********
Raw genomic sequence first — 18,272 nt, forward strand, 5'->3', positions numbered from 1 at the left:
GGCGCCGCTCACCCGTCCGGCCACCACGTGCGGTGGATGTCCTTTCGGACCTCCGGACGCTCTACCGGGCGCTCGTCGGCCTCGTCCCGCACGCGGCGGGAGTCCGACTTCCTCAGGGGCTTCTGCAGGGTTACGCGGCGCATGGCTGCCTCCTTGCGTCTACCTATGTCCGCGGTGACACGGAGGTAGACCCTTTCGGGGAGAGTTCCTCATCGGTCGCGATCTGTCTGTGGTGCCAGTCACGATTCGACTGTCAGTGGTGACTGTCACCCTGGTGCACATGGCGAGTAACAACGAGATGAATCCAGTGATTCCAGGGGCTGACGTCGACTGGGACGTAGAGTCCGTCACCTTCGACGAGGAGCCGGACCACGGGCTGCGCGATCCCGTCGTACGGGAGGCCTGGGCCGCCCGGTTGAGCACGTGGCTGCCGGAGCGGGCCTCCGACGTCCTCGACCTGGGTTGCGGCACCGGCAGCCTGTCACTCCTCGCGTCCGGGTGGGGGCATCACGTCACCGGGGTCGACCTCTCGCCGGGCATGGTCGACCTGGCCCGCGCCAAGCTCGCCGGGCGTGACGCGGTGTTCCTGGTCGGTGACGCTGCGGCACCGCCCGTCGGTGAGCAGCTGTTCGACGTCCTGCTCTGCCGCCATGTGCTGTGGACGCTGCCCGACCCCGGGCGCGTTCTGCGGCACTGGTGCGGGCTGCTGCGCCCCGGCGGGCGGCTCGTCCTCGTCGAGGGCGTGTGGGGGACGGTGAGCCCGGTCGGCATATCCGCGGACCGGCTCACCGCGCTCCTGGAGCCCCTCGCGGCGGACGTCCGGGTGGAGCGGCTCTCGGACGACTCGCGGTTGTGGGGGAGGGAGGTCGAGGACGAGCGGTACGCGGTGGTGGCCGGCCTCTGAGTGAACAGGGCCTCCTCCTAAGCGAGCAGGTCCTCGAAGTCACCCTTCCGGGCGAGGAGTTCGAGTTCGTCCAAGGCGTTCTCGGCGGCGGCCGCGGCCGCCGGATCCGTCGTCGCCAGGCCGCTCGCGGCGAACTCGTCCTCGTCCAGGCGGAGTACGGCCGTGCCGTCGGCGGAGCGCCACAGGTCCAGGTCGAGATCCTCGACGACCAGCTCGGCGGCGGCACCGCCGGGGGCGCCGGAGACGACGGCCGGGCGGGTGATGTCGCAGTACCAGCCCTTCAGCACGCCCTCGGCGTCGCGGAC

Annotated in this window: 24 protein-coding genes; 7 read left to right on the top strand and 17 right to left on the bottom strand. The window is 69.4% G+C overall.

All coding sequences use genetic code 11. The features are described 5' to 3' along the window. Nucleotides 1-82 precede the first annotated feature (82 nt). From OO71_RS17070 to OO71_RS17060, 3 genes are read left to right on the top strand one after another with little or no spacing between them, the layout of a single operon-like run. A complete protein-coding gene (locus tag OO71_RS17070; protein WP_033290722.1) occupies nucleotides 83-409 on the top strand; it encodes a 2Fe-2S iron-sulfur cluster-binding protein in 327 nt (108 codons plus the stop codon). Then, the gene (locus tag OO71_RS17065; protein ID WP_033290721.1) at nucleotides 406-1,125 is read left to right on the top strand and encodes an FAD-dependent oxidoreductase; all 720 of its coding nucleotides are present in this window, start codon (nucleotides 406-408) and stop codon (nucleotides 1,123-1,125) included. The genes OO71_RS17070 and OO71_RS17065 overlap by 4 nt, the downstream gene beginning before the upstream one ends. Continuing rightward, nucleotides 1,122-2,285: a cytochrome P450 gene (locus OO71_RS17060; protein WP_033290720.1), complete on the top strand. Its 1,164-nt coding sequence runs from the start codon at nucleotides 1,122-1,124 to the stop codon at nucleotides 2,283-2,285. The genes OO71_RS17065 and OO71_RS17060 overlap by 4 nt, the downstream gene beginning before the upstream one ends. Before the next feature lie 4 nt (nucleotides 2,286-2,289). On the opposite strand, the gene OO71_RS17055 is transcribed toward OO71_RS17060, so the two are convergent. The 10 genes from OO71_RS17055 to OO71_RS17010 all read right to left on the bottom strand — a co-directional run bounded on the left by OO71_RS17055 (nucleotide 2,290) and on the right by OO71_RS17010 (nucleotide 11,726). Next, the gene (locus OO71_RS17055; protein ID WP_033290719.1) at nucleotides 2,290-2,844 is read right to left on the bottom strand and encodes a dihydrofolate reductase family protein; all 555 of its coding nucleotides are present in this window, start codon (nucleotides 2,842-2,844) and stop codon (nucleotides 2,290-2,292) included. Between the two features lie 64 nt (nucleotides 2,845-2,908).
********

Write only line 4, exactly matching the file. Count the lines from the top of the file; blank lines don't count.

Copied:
All coding sequences use genetic code 11. The features are described 5' to 3' along the window. Nucleotides 1-82 precede the first annotated feature (82 nt). From OO71_RS17070 to OO71_RS17060, 3 genes are read left to right on the top strand one after another with little or no spacing between them, the layout of a single operon-like run. A complete protein-coding gene (locus tag OO71_RS17070; protein WP_033290722.1) occupies nucleotides 83-409 on the top strand; it encodes a 2Fe-2S iron-sulfur cluster-binding protein in 327 nt (108 codons plus the stop codon). Then, the gene (locus tag OO71_RS17065; protein ID WP_033290721.1) at nucleotides 406-1,125 is read left to right on the top strand and encodes an FAD-dependent oxidoreductase; all 720 of its coding nucleotides are present in this window, start codon (nucleotides 406-408) and stop codon (nucleotides 1,123-1,125) included. The genes OO71_RS17070 and OO71_RS17065 overlap by 4 nt, the downstream gene beginning before the upstream one ends. Continuing rightward, nucleotides 1,122-2,285: a cytochrome P450 gene (locus OO71_RS17060; protein WP_033290720.1), complete on the top strand. Its 1,164-nt coding sequence runs from the start codon at nucleotides 1,122-1,124 to the stop codon at nucleotides 2,283-2,285. The genes OO71_RS17065 and OO71_RS17060 overlap by 4 nt, the downstream gene beginning before the upstream one ends. Before the next feature lie 4 nt (nucleotides 2,286-2,289). On the opposite strand, the gene OO71_RS17055 is transcribed toward OO71_RS17060, so the two are convergent. The 10 genes from OO71_RS17055 to OO71_RS17010 all read right to left on the bottom strand — a co-directional run bounded on the left by OO71_RS17055 (nucleotide 2,290) and on the right by OO71_RS17010 (nucleotide 11,726). Next, the gene (locus OO71_RS17055; protein ID WP_033290719.1) at nucleotides 2,290-2,844 is read right to left on the bottom strand and encodes a dihydrofolate reductase family protein; all 555 of its coding nucleotides are present in this window, start codon (nucleotides 2,842-2,844) and stop codon (nucleotides 2,290-2,292) included. Between the two features lie 64 nt (nucleotides 2,845-2,908).